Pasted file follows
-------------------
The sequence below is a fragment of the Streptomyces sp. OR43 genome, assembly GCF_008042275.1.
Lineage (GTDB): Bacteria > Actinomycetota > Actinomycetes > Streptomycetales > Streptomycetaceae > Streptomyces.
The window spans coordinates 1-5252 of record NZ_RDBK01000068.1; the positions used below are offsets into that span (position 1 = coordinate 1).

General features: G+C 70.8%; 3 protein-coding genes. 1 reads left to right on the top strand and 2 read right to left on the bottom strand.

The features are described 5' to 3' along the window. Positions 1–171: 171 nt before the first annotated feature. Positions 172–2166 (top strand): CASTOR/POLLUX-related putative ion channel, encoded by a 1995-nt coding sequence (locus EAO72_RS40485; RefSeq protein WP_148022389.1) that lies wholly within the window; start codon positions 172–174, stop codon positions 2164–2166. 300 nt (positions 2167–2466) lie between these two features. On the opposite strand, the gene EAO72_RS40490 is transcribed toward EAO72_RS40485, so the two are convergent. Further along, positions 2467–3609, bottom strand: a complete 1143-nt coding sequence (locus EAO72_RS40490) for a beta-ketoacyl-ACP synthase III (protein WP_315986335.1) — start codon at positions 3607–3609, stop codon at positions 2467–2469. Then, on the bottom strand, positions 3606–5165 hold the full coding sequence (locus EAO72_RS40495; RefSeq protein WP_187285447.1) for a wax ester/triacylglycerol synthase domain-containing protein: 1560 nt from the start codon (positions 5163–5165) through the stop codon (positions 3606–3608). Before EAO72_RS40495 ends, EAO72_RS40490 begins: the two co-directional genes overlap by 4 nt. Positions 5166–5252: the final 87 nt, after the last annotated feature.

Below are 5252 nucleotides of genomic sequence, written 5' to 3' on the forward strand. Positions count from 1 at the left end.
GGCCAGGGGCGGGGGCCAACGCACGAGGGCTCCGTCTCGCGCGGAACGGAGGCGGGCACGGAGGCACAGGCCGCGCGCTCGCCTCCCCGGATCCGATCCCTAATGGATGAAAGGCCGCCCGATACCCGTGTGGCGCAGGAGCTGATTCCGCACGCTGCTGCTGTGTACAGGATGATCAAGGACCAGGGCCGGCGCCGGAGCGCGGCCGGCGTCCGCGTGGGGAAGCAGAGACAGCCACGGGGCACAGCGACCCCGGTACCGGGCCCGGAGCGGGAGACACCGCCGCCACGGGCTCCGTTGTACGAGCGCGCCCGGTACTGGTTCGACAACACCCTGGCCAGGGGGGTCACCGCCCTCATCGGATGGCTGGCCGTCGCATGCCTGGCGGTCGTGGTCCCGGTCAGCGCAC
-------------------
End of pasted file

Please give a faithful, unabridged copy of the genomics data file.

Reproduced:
The sequence below is a fragment of the Streptomyces sp. OR43 genome, assembly GCF_008042275.1.
Lineage (GTDB): Bacteria > Actinomycetota > Actinomycetes > Streptomycetales > Streptomycetaceae > Streptomyces.
The window spans coordinates 1-5252 of record NZ_RDBK01000068.1; the positions used below are offsets into that span (position 1 = coordinate 1).

General features: G+C 70.8%; 3 protein-coding genes. 1 reads left to right on the top strand and 2 read right to left on the bottom strand.

The features are described 5' to 3' along the window. Positions 1–171: 171 nt before the first annotated feature. Positions 172–2166 (top strand): CASTOR/POLLUX-related putative ion channel, encoded by a 1995-nt coding sequence (locus EAO72_RS40485; RefSeq protein WP_148022389.1) that lies wholly within the window; start codon positions 172–174, stop codon positions 2164–2166. 300 nt (positions 2167–2466) lie between these two features. On the opposite strand, the gene EAO72_RS40490 is transcribed toward EAO72_RS40485, so the two are convergent. Further along, positions 2467–3609, bottom strand: a complete 1143-nt coding sequence (locus EAO72_RS40490) for a beta-ketoacyl-ACP synthase III (protein WP_315986335.1) — start codon at positions 3607–3609, stop codon at positions 2467–2469. Then, on the bottom strand, positions 3606–5165 hold the full coding sequence (locus EAO72_RS40495; RefSeq protein WP_187285447.1) for a wax ester/triacylglycerol synthase domain-containing protein: 1560 nt from the start codon (positions 5163–5165) through the stop codon (positions 3606–3608). Before EAO72_RS40495 ends, EAO72_RS40490 begins: the two co-directional genes overlap by 4 nt. Positions 5166–5252: the final 87 nt, after the last annotated feature.

Below are 5252 nucleotides of genomic sequence, written 5' to 3' on the forward strand. Positions count from 1 at the left end.
GGCCAGGGGCGGGGGCCAACGCACGAGGGCTCCGTCTCGCGCGGAACGGAGGCGGGCACGGAGGCACAGGCCGCGCGCTCGCCTCCCCGGATCCGATCCCTAATGGATGAAAGGCCGCCCGATACCCGTGTGGCGCAGGAGCTGATTCCGCACGCTGCTGCTGTGTACAGGATGATCAAGGACCAGGGCCGGCGCCGGAGCGCGGCCGGCGTCCGCGTGGGGAAGCAGAGACAGCCACGGGGCACAGCGACCCCGGTACCGGGCCCGGAGCGGGAGACACCGCCGCCACGGGCTCCGTTGTACGAGCGCGCCCGGTACTGGTTCGACAACACCCTGGCCAGGGGGGTCACCGCCCTCATCGGATGGCTGGCCGTCGCATGCCTGGCGGTCGTGGTCCCGGTCAGCGCAC